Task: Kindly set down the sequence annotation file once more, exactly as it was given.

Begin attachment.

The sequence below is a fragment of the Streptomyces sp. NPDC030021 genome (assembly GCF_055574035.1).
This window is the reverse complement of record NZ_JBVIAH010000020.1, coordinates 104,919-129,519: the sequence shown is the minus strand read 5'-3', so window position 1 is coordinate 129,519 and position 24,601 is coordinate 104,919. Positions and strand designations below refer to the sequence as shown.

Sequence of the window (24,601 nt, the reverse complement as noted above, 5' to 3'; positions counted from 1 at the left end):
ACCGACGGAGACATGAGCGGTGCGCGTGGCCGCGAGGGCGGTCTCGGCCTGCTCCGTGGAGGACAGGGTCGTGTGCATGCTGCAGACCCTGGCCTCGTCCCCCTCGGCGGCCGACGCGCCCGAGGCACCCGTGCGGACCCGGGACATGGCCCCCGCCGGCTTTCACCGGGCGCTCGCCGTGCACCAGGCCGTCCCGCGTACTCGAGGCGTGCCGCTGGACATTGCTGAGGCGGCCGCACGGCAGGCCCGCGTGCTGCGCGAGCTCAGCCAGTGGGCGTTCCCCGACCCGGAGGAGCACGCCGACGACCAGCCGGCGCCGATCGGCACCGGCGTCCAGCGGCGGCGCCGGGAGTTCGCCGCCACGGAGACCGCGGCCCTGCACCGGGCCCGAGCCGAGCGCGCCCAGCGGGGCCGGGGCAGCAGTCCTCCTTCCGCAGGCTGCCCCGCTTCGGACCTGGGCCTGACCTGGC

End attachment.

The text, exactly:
The sequence below is a fragment of the Streptomyces sp. NPDC030021 genome (assembly GCF_055574035.1).
This window is the reverse complement of record NZ_JBVIAH010000020.1, coordinates 104,919-129,519: the sequence shown is the minus strand read 5'-3', so window position 1 is coordinate 129,519 and position 24,601 is coordinate 104,919. Positions and strand designations below refer to the sequence as shown.

Sequence of the window (24,601 nt, the reverse complement as noted above, 5' to 3'; positions counted from 1 at the left end):
ACCGACGGAGACATGAGCGGTGCGCGTGGCCGCGAGGGCGGTCTCGGCCTGCTCCGTGGAGGACAGGGTCGTGTGCATGCTGCAGACCCTGGCCTCGTCCCCCTCGGCGGCCGACGCGCCCGAGGCACCCGTGCGGACCCGGGACATGGCCCCCGCCGGCTTTCACCGGGCGCTCGCCGTGCACCAGGCCGTCCCGCGTACTCGAGGCGTGCCGCTGGACATTGCTGAGGCGGCCGCACGGCAGGCCCGCGTGCTGCGCGAGCTCAGCCAGTGGGCGTTCCCCGACCCGGAGGAGCACGCCGACGACCAGCCGGCGCCGATCGGCACCGGCGTCCAGCGGCGGCGCCGGGAGTTCGCCGCCACGGAGACCGCGGCCCTGCACCGGGCCCGAGCCGAGCGCGCCCAGCGGGGCCGGGGCAGCAGTCCTCCTTCCGCAGGCTGCCCCGCTTCGGACCTGGGCCTGACCTGGC